A crown for Joshua
9 The word of the Lord came to me: 10 ‘Take silver and gold from the exiles Heldai, Tobijah and Jedaiah, who have arrived from Babylon. Go the same day to the house of Josiah son of Zephaniah. 11 Take the silver and gold and make a crown, and set it on the head of the high priest, Joshua son of Jozadak. 12 Tell him this is what the Lord Almighty says: “Here is the man whose name is the Branch, and he will branch out from his place and build the temple of the Lord. 13 It is he who will build the temple of the Lord, and he will be clothed with majesty and will sit and rule on his throne. And he will be a priest on his throne. And there will be harmony between the two.” 14 The crown will be given to Heldai, Tobijah, Jedaiah and Hen son of Zephaniah as a memorial in the temple of the Lord. 15 Those who are far away will come and help to build the temple of the Lord, and you will know that the Lord Almighty has sent me to you. This will happen if you diligently obey the Lord your God.’
When the Israelites escaped from Egypt they ‘stripped the Egyptians of their wealth’ (Exodus 12:36, NLT). When Heldai, Tobijah and Jedaiah return from Babylon they bring silver and gold back to Jerusalem (v 10), a further token of God’s favour on his people. The precious metals are used in an almost unheard-of act of coronation: a high priest is to be crowned king, challenging our idea that it’s safer if power does not reside in just one role. That concerns us because we know the human tendency to abuse ultimate power. The Lord uses his power to build a temple to which ‘people from distant lands’ (v 15, CEV) can come and find a place. Reconciled, they participate in the building of the Lord’s house (v 15). This is us, called from afar, forgiven by sacrifice, protected by the King, sharing in building the kingdom. It’s also what we long to see multiply.
The coronation is a prophetic act, showing what God will do in uniting the roles of king and priest (vs 11–13). Joshua is an early example of that. Before this there was another priest/king, Melchizedek (Genesis 14:17–24; Hebrews 6:20 – 7:28). Jesus follows in his line – an eternal, indestructible, pure and unblemished king and priest (v 13).
In a world suspicious of power, who could you tell today about a God whose power is directed by love?
Deeper Bible study
How do you cope with having to wait for something: an important event, the fulfilment of a promise, the visit of a loved one, an answer to prayer?
After a vision promising God’s empowering of Zerubbabel and Joshua as leaders in Jerusalem who will rebuild the Temple and two visions which speak of the purging of evil from the community, the final vision reasserts God’s sovereignty over the world. This is followed by a prophecy involving a symbolic act, the details of which are unclear. The Hebrew word for ‘crown’ is plural. This could mean a crown with two circlets, but verse 13 refers to two people, the Branch and a priest.1 The Branch is a future descendant of David,2 but it is Joshua, a descendant of Aaron, who is crowned. In 3:8 Joshua is not the Branch, but he and his associates are a sign that he is coming. Why wasn’t Zerubbabel crowned? Perhaps he was away reporting to the emperor. It’s unlikely that verses 12 and 13 simply repeat the promise of 4:9. They probably refer to a future Temple.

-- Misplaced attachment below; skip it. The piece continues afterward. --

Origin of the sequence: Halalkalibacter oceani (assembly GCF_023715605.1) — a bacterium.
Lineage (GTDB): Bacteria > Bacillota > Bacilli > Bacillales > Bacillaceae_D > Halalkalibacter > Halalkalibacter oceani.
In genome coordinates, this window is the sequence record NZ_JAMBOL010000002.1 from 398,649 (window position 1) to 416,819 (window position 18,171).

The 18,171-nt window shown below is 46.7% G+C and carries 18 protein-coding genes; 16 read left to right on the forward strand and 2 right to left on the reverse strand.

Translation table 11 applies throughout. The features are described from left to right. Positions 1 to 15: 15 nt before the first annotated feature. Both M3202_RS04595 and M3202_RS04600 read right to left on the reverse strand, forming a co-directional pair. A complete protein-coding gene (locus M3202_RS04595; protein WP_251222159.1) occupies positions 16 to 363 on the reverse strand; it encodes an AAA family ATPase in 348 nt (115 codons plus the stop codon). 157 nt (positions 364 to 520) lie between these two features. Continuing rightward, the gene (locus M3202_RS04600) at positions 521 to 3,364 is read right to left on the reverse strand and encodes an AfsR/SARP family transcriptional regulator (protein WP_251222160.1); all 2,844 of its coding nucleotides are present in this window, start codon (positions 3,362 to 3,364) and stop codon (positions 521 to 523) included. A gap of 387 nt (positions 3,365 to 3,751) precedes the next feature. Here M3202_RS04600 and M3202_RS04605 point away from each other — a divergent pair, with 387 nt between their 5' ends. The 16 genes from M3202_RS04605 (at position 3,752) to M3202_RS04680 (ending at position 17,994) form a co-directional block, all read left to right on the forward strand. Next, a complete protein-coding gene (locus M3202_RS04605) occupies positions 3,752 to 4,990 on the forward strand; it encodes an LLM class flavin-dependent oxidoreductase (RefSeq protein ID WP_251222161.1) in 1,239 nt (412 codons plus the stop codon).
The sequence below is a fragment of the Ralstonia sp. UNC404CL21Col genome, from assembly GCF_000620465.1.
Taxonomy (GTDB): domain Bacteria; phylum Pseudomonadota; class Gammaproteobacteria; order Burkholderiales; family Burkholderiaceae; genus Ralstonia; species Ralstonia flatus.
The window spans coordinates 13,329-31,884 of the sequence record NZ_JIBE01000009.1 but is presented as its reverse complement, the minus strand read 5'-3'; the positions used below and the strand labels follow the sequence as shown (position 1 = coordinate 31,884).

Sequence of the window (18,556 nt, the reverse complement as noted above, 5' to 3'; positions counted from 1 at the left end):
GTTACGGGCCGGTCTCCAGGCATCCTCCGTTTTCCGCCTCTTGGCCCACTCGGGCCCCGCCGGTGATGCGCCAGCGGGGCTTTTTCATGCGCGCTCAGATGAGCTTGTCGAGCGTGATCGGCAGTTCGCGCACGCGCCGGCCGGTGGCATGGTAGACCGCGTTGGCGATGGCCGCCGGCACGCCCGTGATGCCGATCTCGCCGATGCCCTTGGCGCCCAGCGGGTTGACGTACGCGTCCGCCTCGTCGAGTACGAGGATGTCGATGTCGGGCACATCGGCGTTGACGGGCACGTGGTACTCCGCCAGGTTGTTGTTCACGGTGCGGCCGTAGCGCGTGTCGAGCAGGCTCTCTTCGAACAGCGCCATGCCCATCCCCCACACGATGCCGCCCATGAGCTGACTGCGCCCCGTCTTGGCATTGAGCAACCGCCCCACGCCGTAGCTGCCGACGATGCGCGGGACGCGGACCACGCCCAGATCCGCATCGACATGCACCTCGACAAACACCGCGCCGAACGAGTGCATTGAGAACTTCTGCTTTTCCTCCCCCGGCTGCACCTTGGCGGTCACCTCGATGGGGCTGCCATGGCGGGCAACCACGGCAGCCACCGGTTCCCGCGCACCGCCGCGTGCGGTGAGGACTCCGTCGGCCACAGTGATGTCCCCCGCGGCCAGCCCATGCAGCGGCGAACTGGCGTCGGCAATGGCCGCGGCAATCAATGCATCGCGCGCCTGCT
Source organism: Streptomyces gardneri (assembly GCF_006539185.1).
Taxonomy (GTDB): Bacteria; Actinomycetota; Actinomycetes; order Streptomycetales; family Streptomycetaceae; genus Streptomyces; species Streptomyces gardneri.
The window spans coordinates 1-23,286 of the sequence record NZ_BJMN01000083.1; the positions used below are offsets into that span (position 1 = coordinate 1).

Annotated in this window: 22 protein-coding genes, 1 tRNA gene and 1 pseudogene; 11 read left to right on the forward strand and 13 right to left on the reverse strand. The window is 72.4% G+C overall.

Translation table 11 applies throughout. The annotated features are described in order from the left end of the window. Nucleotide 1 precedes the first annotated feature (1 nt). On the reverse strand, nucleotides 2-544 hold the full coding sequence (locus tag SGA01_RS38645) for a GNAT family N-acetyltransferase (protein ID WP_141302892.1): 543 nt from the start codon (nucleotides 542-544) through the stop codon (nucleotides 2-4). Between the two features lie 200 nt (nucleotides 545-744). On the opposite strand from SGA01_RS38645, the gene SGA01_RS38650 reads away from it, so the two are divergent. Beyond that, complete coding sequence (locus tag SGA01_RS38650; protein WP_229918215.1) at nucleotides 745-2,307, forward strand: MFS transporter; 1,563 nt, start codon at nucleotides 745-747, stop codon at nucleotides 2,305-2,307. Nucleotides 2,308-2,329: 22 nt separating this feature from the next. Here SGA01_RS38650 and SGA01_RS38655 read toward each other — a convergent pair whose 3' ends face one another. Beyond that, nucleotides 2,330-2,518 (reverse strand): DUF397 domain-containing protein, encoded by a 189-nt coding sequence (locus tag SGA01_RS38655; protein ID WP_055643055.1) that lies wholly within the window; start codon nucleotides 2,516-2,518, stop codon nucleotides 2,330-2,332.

Despite these uncertainties, the meaning of the crowning is clear. It declares that the promised Branch, a Messiah from David’s line, will come. Under his rule, king and priest will act in harmony. He will build a Temple of the Lord; people from throughout the world will be involved in this. Jesus fulfilled the prophecy about Branch. However, his was also a priestly role, which is expounded in Hebrews in terms of Jesus being a priest-king ‘in the order of Melchizedek’.3 He has established a new temple, the church,4 including both Jew and Gentile.
It was over 500 years before Zechariah’s acted prophecy found fulfilment in Jesus. This reminds us that God’s people have often needed patience while waiting for his promises to be fulfilled, but it also reminds us of God’s faithfulness. This should encourage us when we experience times of waiting.
Think of prayers which were answered after a long wait. Thank God for his faithfulness. Ask for his help in developing patience as a fruit of the Spirit.5
Bible in a year
Read the Bible in a year: Ezekiel 36,37; Psalms 126–128
Pray for Scripture Union
The north regional staff team meet today to plan for the months ahead. Pray for wisdom as they seek to grow new projects across the north and for a clear sense of purpose and unity.